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Novel loci for adiponectin levels and their influence on type 2 diabetes and metabolic traits: a multi-ethnic meta-analysis of 45,891 individuals.

Dastani, Z; Hivert, MF; Timpson, N; Perry, JR; Yuan, X; Scott, RA; Henneman, P; ... Kathiresan, S; + view all (2012) Novel loci for adiponectin levels and their influence on type 2 diabetes and metabolic traits: a multi-ethnic meta-analysis of 45,891 individuals. PLoS Genetics , 8 (3) , Article e1002607. 10.1371/journal.pgen.1002607. Green open access

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Abstract

Circulating levels of adiponectin, a hormone produced predominantly by adipocytes, are highly heritable and are inversely associated with type 2 diabetes mellitus (T2D) and other metabolic traits. We conducted a meta-analysis of genome-wide association studies in 39,883 individuals of European ancestry to identify genes associated with metabolic disease. We identified 8 novel loci associated with adiponectin levels and confirmed 2 previously reported loci (P = 4.5×10(-8)-1.2×10(-43)). Using a novel method to combine data across ethnicities (N = 4,232 African Americans, N = 1,776 Asians, and N = 29,347 Europeans), we identified two additional novel loci. Expression analyses of 436 human adipocyte samples revealed that mRNA levels of 18 genes at candidate regions were associated with adiponectin concentrations after accounting for multiple testing (p<3×10(-4)). We next developed a multi-SNP genotypic risk score to test the association of adiponectin decreasing risk alleles on metabolic traits and diseases using consortia-level meta-analytic data. This risk score was associated with increased risk of T2D (p = 4.3×10(-3), n = 22,044), increased triglycerides (p = 2.6×10(-14), n = 93,440), increased waist-to-hip ratio (p = 1.8×10(-5), n = 77,167), increased glucose two hours post oral glucose tolerance testing (p = 4.4×10(-3), n = 15,234), increased fasting insulin (p = 0.015, n = 48,238), but with lower in HDL-cholesterol concentrations (p = 4.5×10(-13), n = 96,748) and decreased BMI (p = 1.4×10(-4), n = 121,335). These findings identify novel genetic determinants of adiponectin levels, which, taken together, influence risk of T2D and markers of insulin resistance.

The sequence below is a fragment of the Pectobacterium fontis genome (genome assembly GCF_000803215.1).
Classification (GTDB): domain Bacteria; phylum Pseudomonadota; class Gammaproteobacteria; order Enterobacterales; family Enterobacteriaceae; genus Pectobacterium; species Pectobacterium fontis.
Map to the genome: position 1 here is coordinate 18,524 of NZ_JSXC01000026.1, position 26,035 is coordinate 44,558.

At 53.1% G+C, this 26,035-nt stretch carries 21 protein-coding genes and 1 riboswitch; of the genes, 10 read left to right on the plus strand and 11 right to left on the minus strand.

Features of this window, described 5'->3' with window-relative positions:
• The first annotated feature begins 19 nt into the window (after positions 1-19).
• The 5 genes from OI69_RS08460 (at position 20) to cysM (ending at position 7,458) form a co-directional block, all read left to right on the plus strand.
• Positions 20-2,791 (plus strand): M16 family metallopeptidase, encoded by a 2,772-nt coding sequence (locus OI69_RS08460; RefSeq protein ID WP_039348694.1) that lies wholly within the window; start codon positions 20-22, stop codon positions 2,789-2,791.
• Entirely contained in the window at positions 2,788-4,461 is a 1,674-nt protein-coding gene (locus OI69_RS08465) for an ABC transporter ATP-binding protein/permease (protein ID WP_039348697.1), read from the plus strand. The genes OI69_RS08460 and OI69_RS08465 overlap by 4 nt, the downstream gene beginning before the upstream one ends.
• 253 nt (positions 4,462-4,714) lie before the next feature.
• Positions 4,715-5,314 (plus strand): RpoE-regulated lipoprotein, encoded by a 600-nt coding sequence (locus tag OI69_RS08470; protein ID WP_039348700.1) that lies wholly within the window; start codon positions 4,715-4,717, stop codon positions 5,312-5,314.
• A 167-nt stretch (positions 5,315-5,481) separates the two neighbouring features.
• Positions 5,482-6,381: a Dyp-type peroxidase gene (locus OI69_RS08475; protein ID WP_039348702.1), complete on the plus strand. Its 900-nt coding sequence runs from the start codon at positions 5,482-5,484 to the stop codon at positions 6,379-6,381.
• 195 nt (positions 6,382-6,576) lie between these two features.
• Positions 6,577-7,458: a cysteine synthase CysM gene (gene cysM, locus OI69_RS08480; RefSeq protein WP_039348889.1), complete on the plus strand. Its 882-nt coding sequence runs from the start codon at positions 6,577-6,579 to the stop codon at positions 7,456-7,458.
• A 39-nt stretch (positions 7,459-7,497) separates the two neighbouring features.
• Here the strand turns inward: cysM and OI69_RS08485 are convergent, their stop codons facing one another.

Type: Article
Title: Novel loci for adiponectin levels and their influence on type 2 diabetes and metabolic traits: a multi-ethnic meta-analysis of 45,891 individuals.
Location: US
Open access status: An open access version is available from UCL Discovery
DOI: 10.1371/journal.pgen.1002607
Publisher version: http://dx.doi.org/10.1371/journal.pgen.1002607
Language: English
Additional information: © 2012 Dastani et al. This is an open-access article distributed under the terms of the Creative Commons Attribution License, which permits unrestricted use, distribution, and reproduction in any medium, provided the original author and source are credited. PMCID: PMC3315470
Keywords: Adiponectin, African Americans, Asian Continental Ancestry Group, Cholesterol, HDL, Diabetes Mellitus, Type 2, European Continental Ancestry Group, Female, Gene Expression, Genetic Predisposition to Disease, Genome-Wide Association Study, Glucose Tolerance Test, Humans, Insulin Resistance, Male, Metabolic Networks and Pathways, Polymorphism, Single Nucleotide, Waist-Hip Ratio
UCL classification: UCL
UCL > Provost and Vice Provost Offices
UCL > Provost and Vice Provost Offices > School of Life and Medical Sciences
UCL > Provost and Vice Provost Offices > School of Life and Medical Sciences > Faculty of Brain Sciences
UCL > Provost and Vice Provost Offices > School of Life and Medical Sciences > Faculty of Brain Sciences > UCL Queen Square Institute of Neurology
UCL > Provost and Vice Provost Offices > School of Life and Medical Sciences > Faculty of Brain Sciences > UCL Queen Square Institute of Neurology > Department of Neuromuscular Diseases
UCL > Provost and Vice Provost Offices > School of Life and Medical Sciences > Faculty of Population Health Sciences
UCL > Provost and Vice Provost Offices > School of Life and Medical Sciences > Faculty of Population Health Sciences > Institute of Cardiovascular Science
UCL > Provost and Vice Provost Offices > School of Life and Medical Sciences > Faculty of Population Health Sciences > Institute of Epidemiology and Health
UCL > Provost and Vice Provost Offices > School of Life and Medical Sciences > Faculty of Population Health Sciences > Institute of Epidemiology and Health > Epidemiology and Public Health
URI: https://discovery.ucl.ac.uk/id/eprint/1363756
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